Ballot measure launched to ban trophy hunting of America’s lions

By on October 12, 2017 with 46 Comments

Two summers ago, a color photograph of Minnesota dentist Walter Palmer and his hunting guide kneeling over Cecil, an African lion they’d slain, found its way onto social media platforms and ricocheted across the planet. In response, 45 of the world’s biggest airlines – including all major U.S. carriers – said they’d no longer ship lion trophies in the cargo holds of their planes.

These companies knew that the public found the practice of trophy hunting of African lions and leopards and other rare wildlife repugnant.

With the launch of an Arizona ballot measure yesterday to stop the trophy hunting of mountain lions and bobcats, voters in the Grand Canyon State will have an opportunity to stop the same sort of pointless, cruel killing practices on a big patch of land on this side of the globe.

Specifically, The HSUS and a coalition of about 60 organizations have filed a ballot initiative to stop the trophy hunting of mountain lions and bobcats in Arizona. The measure would also ban trapping of bobcats, currently killed by the thousands every year in this state for their fur. In addition, the ballot measure would codify a no-trophy-hunting policy on jaguars, ocelots, and lynx, in case these rare cats establish healthy populations in Arizona and trophy hunters see them as future targets.

The question that millions of people asked in the wake of the killing of Cecil is the same one that people should ask in Arizona: Why would a person of wealth and privilege shoot a lion he isn’t even going to eat? An animal whose hunting behavior keeps prey populations in check and whose presence is a reminder that there are still wild places in our world where all kinds of beautiful animals, including native carnivores, should be allowed to flourish.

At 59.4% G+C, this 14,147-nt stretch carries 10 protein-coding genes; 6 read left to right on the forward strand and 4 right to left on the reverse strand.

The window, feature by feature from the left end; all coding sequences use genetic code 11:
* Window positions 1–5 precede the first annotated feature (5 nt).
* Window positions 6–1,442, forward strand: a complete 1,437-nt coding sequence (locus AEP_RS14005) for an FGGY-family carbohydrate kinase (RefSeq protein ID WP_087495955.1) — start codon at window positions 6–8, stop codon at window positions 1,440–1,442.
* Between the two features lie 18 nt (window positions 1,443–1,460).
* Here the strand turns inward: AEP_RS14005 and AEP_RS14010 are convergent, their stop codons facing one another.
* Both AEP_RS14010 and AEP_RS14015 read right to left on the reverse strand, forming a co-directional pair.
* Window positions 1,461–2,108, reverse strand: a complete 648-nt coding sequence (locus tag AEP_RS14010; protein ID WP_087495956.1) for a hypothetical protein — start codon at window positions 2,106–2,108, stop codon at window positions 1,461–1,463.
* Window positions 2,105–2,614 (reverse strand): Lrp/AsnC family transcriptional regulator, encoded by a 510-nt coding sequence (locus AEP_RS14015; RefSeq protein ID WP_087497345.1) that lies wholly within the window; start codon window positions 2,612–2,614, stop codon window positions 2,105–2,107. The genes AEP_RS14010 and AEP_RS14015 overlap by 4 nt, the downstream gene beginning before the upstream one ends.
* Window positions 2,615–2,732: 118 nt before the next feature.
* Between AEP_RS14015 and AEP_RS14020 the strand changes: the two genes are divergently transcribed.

This will be the sixth ballot measure in the west to stop the unsporting trophy hunting of mountain lions, and voters have sided with establishing or maintaining protections for lions in every single one of them. It is also the seventh statewide ballot measure on animal protection issues in Arizona since 1994, and voters have sided with the animal protection position in six of six cases.

There are perhaps few things as senseless as the trophy hunting of mountain lions; no one eats these animals, and that makes killing them easy to classify as trophy hunting in its purest form.

What makes it even worse is that the primary method of hunting the lions is with packs of dogs and radio telemetry equipment, in what amounts to a high-tech search-and-destroy mission. A trophy hunter releases a pack of hounds, fitted with radio transmitters on their collars, and then tracks the chase with a handheld directional antenna. Once the dogs pick up a scent and careen after the lion, the quarry flees, but sometimes turns to fight – resulting in a situation that pits animals in violent combat. If the cat doesn’t kill the dogs, or the dogs don’t overtake and kill the cat (including young kittens), the cat will scamper up a tree.

The hunter will then follow the radio signal to the base of the tree or cliff face, and shoot the lion at close range.

It’s about as sporting as shooting an animal in a cage at the zoo.

Trophy hunting clubs like Arizona-based Safari Club International have, in recent years, promoted the killing of mountain lions by offering awards, certificates, and killing contests to reward and encourage trophy hunters. SCI’s award categories like “North American 29,” “Cats of the World,” and “Trophy Animals of North America” include mountain lions.

Mountain lions pose an immeasurably small risk to humans and do their best to avoid us. Lions have attacked just a handful of people in the United States in the last 30 years, even as we’ve invaded their traditional habitats with developments, agriculture, and recreational activities.

On the other hand, trophy hunters have killed more than 78,000 mountain lions during that same period – an average of 2,500 a year in 10 western states, according to a report we released earlier this year in cooperation with the Summerlee Foundation: State of the Mountain Lion: A Call to End Trophy Hunting of America’s Lion.